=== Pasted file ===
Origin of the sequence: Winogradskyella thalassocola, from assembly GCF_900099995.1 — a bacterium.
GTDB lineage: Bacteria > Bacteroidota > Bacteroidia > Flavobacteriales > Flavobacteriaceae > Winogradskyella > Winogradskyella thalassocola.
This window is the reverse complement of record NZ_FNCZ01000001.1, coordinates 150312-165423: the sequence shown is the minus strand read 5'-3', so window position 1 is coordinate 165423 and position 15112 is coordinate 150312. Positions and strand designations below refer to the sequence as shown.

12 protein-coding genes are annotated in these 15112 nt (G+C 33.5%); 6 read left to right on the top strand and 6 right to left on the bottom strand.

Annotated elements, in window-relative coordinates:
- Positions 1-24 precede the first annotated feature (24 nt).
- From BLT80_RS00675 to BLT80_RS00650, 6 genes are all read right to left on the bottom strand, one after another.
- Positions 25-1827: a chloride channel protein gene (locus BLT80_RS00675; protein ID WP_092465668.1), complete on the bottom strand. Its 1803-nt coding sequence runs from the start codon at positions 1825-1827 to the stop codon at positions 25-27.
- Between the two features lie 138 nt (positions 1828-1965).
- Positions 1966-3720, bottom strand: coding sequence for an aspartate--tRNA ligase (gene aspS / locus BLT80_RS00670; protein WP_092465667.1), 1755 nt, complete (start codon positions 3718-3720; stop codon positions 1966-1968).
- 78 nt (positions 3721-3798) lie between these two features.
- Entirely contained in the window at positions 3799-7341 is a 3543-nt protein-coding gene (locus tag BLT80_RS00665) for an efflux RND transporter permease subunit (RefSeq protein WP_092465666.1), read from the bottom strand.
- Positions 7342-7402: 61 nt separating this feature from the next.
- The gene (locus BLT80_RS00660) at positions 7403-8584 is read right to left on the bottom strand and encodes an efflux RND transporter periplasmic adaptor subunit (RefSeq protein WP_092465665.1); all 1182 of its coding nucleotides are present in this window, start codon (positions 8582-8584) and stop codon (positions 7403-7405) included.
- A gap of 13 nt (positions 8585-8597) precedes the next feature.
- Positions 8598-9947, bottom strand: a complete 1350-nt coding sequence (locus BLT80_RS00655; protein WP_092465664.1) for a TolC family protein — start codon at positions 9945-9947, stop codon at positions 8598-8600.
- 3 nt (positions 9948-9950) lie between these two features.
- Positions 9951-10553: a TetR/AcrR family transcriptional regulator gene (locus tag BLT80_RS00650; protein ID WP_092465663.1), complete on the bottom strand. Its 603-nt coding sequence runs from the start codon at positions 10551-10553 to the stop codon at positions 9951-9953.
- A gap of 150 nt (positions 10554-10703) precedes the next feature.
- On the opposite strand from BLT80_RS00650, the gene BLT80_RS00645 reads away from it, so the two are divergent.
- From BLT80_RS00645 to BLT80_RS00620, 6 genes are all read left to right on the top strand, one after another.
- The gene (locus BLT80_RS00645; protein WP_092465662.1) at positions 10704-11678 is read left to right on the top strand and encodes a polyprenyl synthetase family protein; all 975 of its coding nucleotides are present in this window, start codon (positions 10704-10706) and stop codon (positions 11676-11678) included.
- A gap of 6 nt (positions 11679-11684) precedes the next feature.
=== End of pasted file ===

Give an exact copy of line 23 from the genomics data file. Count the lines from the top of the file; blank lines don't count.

- A gap of 6 nt (positions 11679-11684) precedes the next feature.